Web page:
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Sony VAIO VGN-SR41M/S review


A featherweight with good battery life and even a modicum of gaming ability; shame about the build, though

Review Date: 2 Sep 2009

Reviewed By: Sasha Muller

Price when reviewed: £865 (£995 inc VAT)

Overall Rating
5 stars out of 6

Features & Design
5 stars out of 6

Value for Money
3 stars out of 6

5 stars out of 6

The world of notebooks is one of extremes: tiny, weakling netbooks squat at the bottom of the food chain, while giant gaming laptops and portable workstations loom above with their daunting price tags and performance figures. But there are precious few laptops capable of walking the knife-edge between portability, practicality and sheer power. Sony’s VAIO VGN-SR41M/S is one of that rare breed.

Its vital statistics don’t give its ultraportable cousin, the VGN-Z31MN/B, much to worry about, but this laptop still has a svelte allure all of its own. The rounded hinges, tapered lid and the large logo plastered across it give bags of character, and if you fancy something even more extrovert, you can also get that lid finished in white or pink. Whichever colour you choose, the interior remains all-silver, interrupted only by the Scrabble-tile keys.

Float like a butterfly

Cajole the Sony onto a set of scales and it’s impressively light. Other 13.3in laptops might be lighter – Apple’s MacBook Air or Lenovo’s IdeaPad U350, for example – but few can match the Sony's feat of weighing 1.83kg without sacrificing its optical drive. Factor in the 6hrs 27mins of light-use battery life, and you have an ideal travelling partner.

There is a thorn in the Sony’s side, though, and that’s its insubstantial build quality. Pick it up by the corner and you can feel the chassis droop slightly under its own weight. The slim lid doesn’t afford the display much protection either, and pressing down on the right-hand wrist-rest sees it give way all too easily. The flexibility might help the Sony shrug off lighter blows, but we’d make sure to invest in a well-padded laptop bag if you intend to travel with the VGN-SR41M/S as a constant companion.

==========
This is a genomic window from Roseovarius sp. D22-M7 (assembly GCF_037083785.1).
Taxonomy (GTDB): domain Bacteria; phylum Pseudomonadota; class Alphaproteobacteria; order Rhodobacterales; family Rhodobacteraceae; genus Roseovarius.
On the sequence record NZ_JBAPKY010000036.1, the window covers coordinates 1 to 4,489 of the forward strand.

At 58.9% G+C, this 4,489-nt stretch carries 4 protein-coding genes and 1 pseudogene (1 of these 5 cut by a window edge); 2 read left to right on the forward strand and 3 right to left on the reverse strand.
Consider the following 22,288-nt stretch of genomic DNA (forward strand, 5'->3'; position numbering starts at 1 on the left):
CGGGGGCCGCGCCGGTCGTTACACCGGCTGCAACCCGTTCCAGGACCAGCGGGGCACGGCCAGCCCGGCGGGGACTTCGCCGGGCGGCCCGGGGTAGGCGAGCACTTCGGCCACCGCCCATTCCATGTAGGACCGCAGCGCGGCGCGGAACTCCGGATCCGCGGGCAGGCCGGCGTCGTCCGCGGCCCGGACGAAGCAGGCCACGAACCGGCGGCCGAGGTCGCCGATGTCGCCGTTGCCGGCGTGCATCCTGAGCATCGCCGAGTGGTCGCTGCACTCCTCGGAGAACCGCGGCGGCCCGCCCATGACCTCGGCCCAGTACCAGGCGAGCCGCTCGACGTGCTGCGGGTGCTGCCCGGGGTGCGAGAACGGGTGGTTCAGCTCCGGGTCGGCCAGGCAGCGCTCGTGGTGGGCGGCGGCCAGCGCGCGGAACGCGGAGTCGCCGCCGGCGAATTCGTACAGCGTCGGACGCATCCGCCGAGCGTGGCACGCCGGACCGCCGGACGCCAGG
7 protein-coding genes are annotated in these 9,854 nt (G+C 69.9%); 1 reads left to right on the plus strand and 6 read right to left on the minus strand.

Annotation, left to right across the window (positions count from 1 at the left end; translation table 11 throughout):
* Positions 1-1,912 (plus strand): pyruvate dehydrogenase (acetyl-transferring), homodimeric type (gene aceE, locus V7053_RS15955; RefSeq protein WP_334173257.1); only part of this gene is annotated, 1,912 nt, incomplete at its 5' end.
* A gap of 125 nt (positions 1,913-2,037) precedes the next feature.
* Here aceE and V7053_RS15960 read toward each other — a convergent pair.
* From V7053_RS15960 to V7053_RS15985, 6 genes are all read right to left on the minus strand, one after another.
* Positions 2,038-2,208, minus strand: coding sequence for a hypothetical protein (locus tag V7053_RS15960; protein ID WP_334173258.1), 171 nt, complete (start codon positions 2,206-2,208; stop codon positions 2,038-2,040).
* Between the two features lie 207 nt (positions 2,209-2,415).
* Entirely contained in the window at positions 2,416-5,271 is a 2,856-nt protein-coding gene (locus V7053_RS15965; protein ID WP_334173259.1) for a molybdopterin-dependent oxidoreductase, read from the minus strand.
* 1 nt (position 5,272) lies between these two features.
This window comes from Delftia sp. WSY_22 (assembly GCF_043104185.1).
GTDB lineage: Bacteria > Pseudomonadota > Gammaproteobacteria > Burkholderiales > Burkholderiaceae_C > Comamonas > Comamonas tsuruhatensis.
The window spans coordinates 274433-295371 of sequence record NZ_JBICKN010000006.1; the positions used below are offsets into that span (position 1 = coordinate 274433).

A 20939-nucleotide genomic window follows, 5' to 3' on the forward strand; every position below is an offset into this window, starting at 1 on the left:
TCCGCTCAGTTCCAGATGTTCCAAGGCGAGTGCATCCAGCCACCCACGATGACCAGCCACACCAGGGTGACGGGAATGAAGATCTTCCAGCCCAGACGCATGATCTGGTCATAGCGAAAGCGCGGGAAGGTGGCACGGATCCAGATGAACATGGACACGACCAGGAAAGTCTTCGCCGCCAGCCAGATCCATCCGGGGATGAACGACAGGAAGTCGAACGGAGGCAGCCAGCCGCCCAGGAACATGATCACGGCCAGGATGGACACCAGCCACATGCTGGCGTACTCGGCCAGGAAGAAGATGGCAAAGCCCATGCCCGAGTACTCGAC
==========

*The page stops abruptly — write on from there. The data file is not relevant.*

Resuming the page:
It is a real shame, as it is generally a pleasure to use. The 13.3in display keeps weight and size to a sensible minimum. Image quality is punchy thanks to the panel’s strong contrast but, as with the VGN-FW41E, somewhat muted colours and pale skin tones failed to make the very best of our test photographs. The 1,280 x 800 pixel resolution is ample, though, and marks a good compromise between a spacious desktop and easy legibility.

The isolation-style keyboard is a pleasure to use, too. Each key has a light, positive action and the unfussy layout makes it easy to tap away comfortably for long stretches.

Sting like a bee

The VGN-SR41M/S teeters right on the brink of the £1,000 mark, but scanning quickly through its specifications might leave you wondering why. The 2GHz Intel processor and 4GB of DDR2 memory is par for the course in many cheaper machines, and a result of 1.03 in our real-world benchmarks is equally unremarkable.

Fire up a game on the Sony, though, and it has a surprise in store. The ATI Mobility Radeon HD 4570 graphics chipset is pretty nippy by any standards, but particularly so for a sub-2kg notebook. Of course it’s no match for the likes of the Nvidia Geforce GTX 260M in the Asus G60Vx, but an average of 57fps in our lowest quality Crysis benchmark isn’t bad at all. Up the ante to a more challenging test – run at 1,280 x 1,024 and medium detail – and it still manages 18fps.


There are faster laptops on the market, but none of them blend power and portability quite like the 1.83kg VGN-SR41M/S. Indeed, if it weren’t for the iffy build quality and high price, we might have been tempted to honour the Sony with an award. As it stands, though, while the VGN-SR41M/S might impress with its technical achievements – we know of few, if any, 1.8kg laptops with any significant gaming prowess – we just can’t bring ourselves to completely forgive its flaws.

Author: Sasha Muller

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